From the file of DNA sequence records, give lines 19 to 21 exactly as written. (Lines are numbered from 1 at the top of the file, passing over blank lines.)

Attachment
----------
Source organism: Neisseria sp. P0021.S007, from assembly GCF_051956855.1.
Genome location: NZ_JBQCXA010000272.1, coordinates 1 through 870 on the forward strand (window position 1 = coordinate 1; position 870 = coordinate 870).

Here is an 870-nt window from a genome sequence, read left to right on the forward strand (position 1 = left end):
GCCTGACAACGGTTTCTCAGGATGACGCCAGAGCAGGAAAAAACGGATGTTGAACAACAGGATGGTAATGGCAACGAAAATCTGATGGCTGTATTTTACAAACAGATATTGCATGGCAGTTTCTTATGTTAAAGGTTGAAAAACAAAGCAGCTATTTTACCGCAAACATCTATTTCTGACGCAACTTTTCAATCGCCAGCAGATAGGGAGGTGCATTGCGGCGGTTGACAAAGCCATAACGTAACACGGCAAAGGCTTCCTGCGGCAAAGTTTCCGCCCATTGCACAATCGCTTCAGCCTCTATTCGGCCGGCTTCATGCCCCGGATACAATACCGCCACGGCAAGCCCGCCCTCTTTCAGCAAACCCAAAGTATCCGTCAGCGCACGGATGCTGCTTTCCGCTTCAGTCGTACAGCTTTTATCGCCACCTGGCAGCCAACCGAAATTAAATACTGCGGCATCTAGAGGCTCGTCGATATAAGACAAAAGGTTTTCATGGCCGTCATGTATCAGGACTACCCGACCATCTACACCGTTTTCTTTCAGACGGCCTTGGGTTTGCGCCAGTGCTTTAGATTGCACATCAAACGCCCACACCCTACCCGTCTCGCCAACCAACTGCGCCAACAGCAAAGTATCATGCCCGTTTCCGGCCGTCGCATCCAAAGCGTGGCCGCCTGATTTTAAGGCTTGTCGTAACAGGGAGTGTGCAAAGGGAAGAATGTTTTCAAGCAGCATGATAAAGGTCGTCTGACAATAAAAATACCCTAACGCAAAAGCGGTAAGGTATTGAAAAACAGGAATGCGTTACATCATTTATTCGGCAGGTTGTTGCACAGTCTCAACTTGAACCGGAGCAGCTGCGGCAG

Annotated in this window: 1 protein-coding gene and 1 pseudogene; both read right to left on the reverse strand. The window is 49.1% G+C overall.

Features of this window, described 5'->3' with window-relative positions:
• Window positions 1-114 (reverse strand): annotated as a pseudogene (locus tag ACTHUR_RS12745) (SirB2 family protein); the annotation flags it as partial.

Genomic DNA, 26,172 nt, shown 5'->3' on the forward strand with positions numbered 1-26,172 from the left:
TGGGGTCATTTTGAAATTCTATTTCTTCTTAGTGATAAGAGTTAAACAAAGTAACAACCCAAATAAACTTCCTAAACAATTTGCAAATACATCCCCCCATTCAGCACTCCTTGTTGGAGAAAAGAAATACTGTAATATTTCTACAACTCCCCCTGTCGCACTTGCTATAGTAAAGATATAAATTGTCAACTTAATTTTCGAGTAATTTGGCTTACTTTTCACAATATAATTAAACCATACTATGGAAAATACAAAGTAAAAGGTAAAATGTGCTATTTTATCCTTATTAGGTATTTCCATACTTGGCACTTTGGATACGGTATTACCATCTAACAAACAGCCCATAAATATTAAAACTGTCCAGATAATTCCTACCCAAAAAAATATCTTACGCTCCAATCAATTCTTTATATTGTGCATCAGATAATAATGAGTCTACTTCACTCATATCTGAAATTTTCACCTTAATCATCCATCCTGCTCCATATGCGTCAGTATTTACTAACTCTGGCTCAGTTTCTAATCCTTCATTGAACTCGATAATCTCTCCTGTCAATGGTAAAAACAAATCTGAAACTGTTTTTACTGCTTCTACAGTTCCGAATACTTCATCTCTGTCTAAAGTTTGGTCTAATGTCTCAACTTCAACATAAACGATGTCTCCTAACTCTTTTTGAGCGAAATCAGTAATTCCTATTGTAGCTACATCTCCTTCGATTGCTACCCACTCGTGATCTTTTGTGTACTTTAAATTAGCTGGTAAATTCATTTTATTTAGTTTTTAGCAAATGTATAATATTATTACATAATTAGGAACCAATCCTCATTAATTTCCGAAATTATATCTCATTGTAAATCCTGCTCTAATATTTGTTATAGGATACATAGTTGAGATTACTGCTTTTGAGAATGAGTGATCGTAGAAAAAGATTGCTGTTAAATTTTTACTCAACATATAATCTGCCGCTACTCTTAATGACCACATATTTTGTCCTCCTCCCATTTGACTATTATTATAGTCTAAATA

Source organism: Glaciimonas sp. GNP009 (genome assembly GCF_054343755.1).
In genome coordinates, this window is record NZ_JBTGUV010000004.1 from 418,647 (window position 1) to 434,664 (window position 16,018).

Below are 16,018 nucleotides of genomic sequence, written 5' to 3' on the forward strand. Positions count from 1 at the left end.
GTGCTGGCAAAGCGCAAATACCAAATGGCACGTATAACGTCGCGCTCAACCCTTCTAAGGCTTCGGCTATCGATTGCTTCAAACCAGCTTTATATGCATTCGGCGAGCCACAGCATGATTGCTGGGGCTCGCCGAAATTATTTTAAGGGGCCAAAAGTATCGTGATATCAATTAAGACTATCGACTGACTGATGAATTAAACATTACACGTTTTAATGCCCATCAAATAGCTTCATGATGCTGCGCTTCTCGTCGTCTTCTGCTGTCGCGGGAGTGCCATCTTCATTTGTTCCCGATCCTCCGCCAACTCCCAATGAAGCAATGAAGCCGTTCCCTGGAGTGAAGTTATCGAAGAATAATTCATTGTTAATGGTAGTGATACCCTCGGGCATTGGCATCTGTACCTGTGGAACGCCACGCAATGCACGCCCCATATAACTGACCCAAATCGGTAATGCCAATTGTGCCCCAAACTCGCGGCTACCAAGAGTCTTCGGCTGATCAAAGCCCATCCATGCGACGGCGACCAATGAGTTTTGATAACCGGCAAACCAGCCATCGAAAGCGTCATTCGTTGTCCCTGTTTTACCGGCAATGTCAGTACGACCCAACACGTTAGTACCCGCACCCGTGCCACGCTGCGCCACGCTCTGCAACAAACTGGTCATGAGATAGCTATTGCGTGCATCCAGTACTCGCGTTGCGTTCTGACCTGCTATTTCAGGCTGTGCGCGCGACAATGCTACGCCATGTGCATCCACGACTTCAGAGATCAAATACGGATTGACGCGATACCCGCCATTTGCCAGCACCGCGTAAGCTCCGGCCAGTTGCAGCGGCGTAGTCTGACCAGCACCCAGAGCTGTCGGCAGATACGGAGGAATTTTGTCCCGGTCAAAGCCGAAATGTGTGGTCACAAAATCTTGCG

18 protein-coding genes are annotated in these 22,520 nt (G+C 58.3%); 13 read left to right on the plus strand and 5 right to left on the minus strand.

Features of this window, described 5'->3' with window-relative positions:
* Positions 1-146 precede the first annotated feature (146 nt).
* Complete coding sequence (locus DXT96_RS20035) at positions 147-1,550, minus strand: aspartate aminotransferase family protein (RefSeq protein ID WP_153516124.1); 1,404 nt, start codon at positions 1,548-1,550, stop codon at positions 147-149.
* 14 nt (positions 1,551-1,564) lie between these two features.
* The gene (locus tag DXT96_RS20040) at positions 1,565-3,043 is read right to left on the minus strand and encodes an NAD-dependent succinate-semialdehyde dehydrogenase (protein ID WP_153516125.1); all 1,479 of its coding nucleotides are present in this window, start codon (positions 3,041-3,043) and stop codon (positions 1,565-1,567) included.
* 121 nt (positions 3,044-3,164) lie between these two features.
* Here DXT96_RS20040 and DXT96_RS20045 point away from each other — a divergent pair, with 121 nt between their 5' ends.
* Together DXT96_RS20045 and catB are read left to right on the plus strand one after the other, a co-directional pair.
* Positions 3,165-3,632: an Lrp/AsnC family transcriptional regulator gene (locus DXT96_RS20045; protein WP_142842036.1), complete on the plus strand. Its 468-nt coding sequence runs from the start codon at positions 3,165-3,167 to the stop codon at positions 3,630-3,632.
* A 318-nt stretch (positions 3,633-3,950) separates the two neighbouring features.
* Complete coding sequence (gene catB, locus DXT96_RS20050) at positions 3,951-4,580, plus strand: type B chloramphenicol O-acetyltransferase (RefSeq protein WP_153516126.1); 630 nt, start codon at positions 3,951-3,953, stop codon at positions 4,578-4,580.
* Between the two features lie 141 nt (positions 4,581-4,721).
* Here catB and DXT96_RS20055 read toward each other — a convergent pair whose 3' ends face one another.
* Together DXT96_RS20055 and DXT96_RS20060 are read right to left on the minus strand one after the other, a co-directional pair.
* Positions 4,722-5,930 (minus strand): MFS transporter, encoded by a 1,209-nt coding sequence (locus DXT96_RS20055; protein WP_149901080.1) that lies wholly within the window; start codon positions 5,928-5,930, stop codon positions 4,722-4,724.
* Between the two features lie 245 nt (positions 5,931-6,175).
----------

* The gene (locus tag DXT96_RS20040) at positions 1,565-3,043 is read right to left on the minus strand and encodes an NAD-dependent succinate-semialdehyde dehydrogenase (protein ID WP_153516125.1); all 1,479 of its coding nucleotides are present in this window, start codon (positions 3,041-3,043) and stop codon (positions 1,565-1,567) included.
* 121 nt (positions 3,044-3,164) lie between these two features.
* Here DXT96_RS20040 and DXT96_RS20045 point away from each other — a divergent pair, with 121 nt between their 5' ends.